There is a common view that things like evolution or even climate change happen gradually, imperceptibly, over time and can’t easily be observed over the short-term. But government statistics show that efforts to combat climate change – in the energy sector, not least – have moved, and moved quickly, with real impact.
Since 1990, the UK’s greenhouse gas emissions have fallen 41 per cent – carbon dioxide is down over a third. Emissions related to energy supplies also fell 57 per cent over that time. Declining coal use has pushed UK carbon emissions to levels last consistently seen in 1890.
In my time at Eon – Powergen when I joined as an environmental specialist 25 years ago – renewable energy was seen as a niche set of technologies. It’s taken time, but we’ve taken those technologies mainstream; we’ve made sustainability business as usual.
We picked those technologies where scale and cost reductions could allow renewables to compete on a level playing field with fossil fuels. Offshore wind is now at a record-low price, enabling renewables to truly compete with other energy sources. Onshore wind and solar are even cheaper and should continue to be deployed at scale where there is local support, so UK consumers won’t necessarily pay more than is needed to successfully decarbonise the power system.
Our past performance on renewable energy, networks and new solutions and services to customers mirrors the massive shift in the UK and elsewhere towards renewables and other new technologies.
Over the last 10 years, we’ve invested more than £2.5 billion in renewable energy in the UK, building major onshore and offshore wind projects such as the London Array in the Thames, and Rampion off the south coast. We’ve developed clean tariffs that let customers benefit from energy supplied from 100 per cent renewable sources and we’re developing city-based solutions such as our Blackburn Meadows plant in Sheffield that uses waste wood to power the local grid as well as feeding heat to a district scheme in the Lower Don Valley.
Last year 90 per cent of the 4 billion kWh of power generated in the UK came from renewable sources. Indeed, the UK saw its first day – 21 April 2017 – without coal power since the industrial revolution. Just a month later – 26 May – the UK reached its highest recorded level of solar generation at 8.7GW: around a quarter of total demand at the time. That is change you can see.
At Eon we believe our capabilities are better deployed where there is still a problem to be solved, so we need to turn to transport and heating. For example, transport has not progressed as quickly and finds itself the largest contributor to UK emissions. In the last reporting year of 2015/16, transport emissions increased by 2 per cent on the previous year.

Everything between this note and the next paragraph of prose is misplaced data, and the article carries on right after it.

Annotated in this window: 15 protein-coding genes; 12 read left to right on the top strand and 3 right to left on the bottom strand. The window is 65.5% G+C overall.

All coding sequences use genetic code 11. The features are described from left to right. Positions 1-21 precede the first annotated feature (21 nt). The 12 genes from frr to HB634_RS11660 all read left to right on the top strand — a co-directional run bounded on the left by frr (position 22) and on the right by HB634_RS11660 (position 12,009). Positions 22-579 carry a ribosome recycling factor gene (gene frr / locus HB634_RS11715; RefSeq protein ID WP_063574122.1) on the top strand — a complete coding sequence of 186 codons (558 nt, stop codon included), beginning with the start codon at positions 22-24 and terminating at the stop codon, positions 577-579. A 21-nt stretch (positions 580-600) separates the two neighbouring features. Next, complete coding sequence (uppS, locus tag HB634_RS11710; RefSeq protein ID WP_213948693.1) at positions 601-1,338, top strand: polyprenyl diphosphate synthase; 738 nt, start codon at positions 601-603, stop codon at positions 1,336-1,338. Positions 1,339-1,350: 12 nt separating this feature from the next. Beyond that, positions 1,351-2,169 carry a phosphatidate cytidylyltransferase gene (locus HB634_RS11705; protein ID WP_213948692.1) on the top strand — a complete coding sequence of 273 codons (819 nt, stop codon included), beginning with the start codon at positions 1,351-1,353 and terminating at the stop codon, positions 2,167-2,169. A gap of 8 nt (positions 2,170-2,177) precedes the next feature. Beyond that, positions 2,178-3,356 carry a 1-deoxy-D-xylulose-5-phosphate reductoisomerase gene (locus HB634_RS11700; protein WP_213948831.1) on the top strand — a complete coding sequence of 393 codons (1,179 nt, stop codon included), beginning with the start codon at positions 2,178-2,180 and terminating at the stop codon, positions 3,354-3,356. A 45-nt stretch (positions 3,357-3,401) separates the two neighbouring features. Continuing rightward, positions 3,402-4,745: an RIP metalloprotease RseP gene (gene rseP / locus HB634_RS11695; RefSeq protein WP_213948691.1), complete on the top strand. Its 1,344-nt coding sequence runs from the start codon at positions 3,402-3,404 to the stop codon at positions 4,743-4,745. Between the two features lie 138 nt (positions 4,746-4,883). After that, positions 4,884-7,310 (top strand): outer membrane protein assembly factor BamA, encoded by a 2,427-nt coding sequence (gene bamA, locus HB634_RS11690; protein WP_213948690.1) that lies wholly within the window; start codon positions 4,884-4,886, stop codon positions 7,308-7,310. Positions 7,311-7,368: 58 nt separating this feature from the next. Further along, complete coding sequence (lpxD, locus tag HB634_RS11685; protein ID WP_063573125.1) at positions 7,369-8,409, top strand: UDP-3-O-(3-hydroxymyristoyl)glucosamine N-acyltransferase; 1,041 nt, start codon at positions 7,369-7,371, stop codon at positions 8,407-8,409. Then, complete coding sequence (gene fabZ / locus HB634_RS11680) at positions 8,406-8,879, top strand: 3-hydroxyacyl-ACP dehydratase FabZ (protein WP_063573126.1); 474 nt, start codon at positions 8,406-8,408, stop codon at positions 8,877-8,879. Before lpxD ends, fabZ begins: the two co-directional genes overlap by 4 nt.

Here too, the energy system is providing a solution. Even without reaching for the stars like Elon Musk, electric vehicles are the game changer – swapping petrol and diesel vehicles for alternatives that are low-emission by nature, that have little or no impact on air quality in our city streets and are fuelled by an ever-greener energy grid or directly by homes and businesses using solar panels, battery technology and other lower carbon solutions.
It’s worth noting while the UK has cut emissions by more than 40 per cent, our economy has grown during that time by more than two-thirds – the best of any G7 nation.
This pleases me no end and reminds me business can make long-term sustainable change happen while also improving competitiveness in global markets. This is precisely why it is so vital that a planned price cap is developed and set in the right way – we need to get this right, so companies can make a fair return and have the confidence to invest in future energy solutions such as helping to enable the EV revolution.
We want to build on success, which is why customer solutions are at the heart of our ambitious strategy across the UK, Europe and around the world, ensuring our customers at home, in business or across entire communities and cities, are well-placed to take advantage of the economic opportunities presented by the switch to a low-carbon economy.
From our city-wide partnership to help deliver a zero emission Berlin by 2050 to our flexible CHP and e-mobility solutions for businesses in Britain or our deployment of cutting-edge smart home systems in Malmö, we have many live examples of where we are already sharing experiences with our customers and working together now to create a better tomorrow.
Michael Lewis will be speaking at Utility Week Energy Summit in Westminster in June